Humboldt Park laundromat is transformed into a people’s market
The incubator is one of eight that the city’s Department of Planning and Development provides funding to in order to aid in economic growth for small business owners in South and West Side communities.
What was once a run-down laundromat at 2559 West Division Street is now an incubator space for local entrepreneurs. At least a dozen vendors gathered on Friday afternoon to kick off the grand opening of the new people’s market, ¡WEPA! Mercado del Pueblo, a project of the Puerto Rican Cultural Center (PRCC).
In Humboldt Park, the Mercado del Pueblo houses several small business owners every weekend. Each of the rent-free market spots was prioritized for women and people of color.
In coordination with the Department of Planning and Development and several community partners such as SomerCor, Sunshine Enterprises and next door neighbor Municipal Foods, the PRCC transformed the space into a vibrant hub for small business owners to showcase their products in the style of a traditional Latin American street market.
Many of the vendors that have set up shop aren’t shy about expressing their gratitude for the chance to sell and receive support from the staff at the Mercado del Pueblo, especially in the midst of a global pandemic.
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After the birth of her first son, Sharon Osinaike started experiencing hair loss due to alopecia and a weakened immune system. Feeling called to do something, she decided to make her own natural teas, hair oils, and shampoo bars for herself and family members dealing with similar issues. Now she sells her products at the Mercado del Pueblo as well as online, where her products are available for wholesale purchasing.
“They have offered me so many resources beyond my expectations,” said Osinaike, founder of Dr. Herbal’s Organic & Vegan Hair Care. “They help you with anything your business needs.”
Cedric Salone’s cousin urged him to start selling his natural skincare products back in 2019, so the pharmacist created ButtersRx, a plant-based moisturizer brand. He said having the opportunity to sell his product in a rent-free space during a time where rent is mostly unaffordable for startup businesses is “awesome.”
“I’m just excited to be a part of it,” Salone said. “There’s a lot of different things coming up in the pipeline that is gonna help all of us expand.”
Carlos Bosques, director of business initiatives and small business development coordinator of the PRCC works on an as-needed basis with each of the local entrepreneurs to provide advice and resources.
“It is a project that was born as a result of the needs of entrepreneurs and micro-business owners especially during the COVID-19 pandemic,” Bosques said. “We give them a rent-free space and one-on-one business advice to develop their businesses. With this idea we have converted the ¡WEPA! Mercado del Pueblo into an innovative project where startups can sell their products as they formalize and grow their businesses.”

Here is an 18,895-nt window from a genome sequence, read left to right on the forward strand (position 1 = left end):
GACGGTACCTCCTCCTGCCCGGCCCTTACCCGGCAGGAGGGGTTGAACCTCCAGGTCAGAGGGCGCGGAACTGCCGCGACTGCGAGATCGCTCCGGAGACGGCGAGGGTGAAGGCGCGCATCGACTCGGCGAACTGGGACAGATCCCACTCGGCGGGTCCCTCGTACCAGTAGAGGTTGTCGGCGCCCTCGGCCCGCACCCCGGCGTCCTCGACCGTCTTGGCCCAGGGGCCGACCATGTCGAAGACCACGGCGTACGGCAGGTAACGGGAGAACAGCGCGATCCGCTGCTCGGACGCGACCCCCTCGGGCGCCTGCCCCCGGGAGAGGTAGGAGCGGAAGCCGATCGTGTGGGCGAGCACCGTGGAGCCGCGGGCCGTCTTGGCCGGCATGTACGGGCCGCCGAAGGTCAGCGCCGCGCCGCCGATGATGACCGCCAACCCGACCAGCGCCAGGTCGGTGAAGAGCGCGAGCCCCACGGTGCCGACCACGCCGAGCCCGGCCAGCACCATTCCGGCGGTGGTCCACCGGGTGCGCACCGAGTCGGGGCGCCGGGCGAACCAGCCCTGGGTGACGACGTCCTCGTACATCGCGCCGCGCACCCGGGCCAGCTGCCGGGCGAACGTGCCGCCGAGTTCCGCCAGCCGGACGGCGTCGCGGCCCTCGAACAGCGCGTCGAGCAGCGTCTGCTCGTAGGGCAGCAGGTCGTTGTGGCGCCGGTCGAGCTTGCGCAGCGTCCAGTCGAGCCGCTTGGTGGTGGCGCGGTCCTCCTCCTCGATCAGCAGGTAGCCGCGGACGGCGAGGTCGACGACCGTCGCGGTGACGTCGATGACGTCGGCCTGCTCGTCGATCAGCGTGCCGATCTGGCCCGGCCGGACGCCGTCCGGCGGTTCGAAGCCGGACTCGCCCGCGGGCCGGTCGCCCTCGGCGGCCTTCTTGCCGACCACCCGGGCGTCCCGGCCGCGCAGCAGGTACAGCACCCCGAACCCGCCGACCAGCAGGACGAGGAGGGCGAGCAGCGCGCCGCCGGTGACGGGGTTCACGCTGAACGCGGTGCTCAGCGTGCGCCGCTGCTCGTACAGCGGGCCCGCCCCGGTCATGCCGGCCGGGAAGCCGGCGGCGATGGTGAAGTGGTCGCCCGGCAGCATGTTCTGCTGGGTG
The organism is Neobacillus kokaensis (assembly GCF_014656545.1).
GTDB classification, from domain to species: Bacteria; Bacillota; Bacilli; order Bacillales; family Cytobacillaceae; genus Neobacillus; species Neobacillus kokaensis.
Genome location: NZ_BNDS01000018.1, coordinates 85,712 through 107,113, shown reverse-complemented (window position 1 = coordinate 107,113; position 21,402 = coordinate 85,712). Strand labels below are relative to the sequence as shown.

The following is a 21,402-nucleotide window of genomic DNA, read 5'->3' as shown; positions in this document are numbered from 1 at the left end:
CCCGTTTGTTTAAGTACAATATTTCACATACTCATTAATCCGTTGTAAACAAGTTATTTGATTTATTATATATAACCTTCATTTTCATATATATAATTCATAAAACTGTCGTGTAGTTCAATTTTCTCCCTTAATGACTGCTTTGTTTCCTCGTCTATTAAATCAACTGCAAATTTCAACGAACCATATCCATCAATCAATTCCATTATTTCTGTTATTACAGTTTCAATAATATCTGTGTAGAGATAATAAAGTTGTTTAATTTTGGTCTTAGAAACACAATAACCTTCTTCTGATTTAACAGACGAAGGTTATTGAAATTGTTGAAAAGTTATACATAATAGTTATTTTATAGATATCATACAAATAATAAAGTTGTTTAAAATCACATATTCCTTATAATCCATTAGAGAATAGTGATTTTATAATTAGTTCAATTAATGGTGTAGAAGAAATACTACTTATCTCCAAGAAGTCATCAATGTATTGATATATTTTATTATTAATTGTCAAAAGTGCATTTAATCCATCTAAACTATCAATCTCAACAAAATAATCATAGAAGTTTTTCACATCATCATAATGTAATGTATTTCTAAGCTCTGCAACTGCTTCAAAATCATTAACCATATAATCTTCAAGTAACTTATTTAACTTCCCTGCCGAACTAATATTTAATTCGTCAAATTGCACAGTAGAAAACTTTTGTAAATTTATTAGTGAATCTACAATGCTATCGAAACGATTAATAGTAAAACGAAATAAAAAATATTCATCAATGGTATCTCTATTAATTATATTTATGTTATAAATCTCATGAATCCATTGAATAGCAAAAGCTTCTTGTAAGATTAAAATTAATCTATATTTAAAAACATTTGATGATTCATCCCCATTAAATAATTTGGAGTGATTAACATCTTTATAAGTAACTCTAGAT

At Mercado del Pueblo, Ana Claudio-Camacho, owner of Anita’s Coquito, sells homemade coquito; Luis Collazo crafts jibarito makers; Sachayra Cintrón is the owner of Chucherías Tropical Creations bakery; and Ariana Romero sells organic honey with her partner out of the Chicago Honey Truck.
PRCC organizers said that the goal is to develop an economy within the neighborhood that is sustainable and self-perpetuating.
The initiative is part of the city’s INVEST South/West program which provides funding to aid economic development in South and West Side neighborhoods. The Department of Business Affairs has identified eight locations that could become resource centers for small businesses.
The city plans to open up several more cross-cultural hubs in various South and West Side neighborhoods. The incubators are funded by the Small Business Improvement Fund (SBIF), a $60 million grant program that will continue into 2023.
“SBIF is to help small businesses [make] improvements to their small retail space in order to remain sustainable and competitive in the business district,” said the planning department’s deputy commissioner Mary O’Connor.
O’Connor said the Humboldt Park location means entrepreneurs don’t have to go downtown to get their licensing and other business requirements. “They could get those resources in their own neighborhoods so they’re spending time working on their business and not navigating City Hall,” she said.
The SBIF funds come from the Tax Increment Fund (TIF), which allows for reinvestments of tax revenues from new business developments and property taxes within the area they were collected. The Department of Planning and Development ramped up the SBIF program in 2020, raising the grant amounts from $100,000 to $150,000 and creating a 3-year funding plan — the largest in its history — for over 60 eligible SBIF districts.
Miriam Aguilera, who sells handmade shirts, dresses, dolls and trinkets from the Mexican state of Morelos, said that the money she makes at the Mercado del Pueblo goes directly back to the domestic violence survivors’ shelter in which the products are made.
“When you have your own space [to sell], that makes you believe in yourself again. It strengthens you and it makes you think that you can achieve anything you want,” Aguilera said.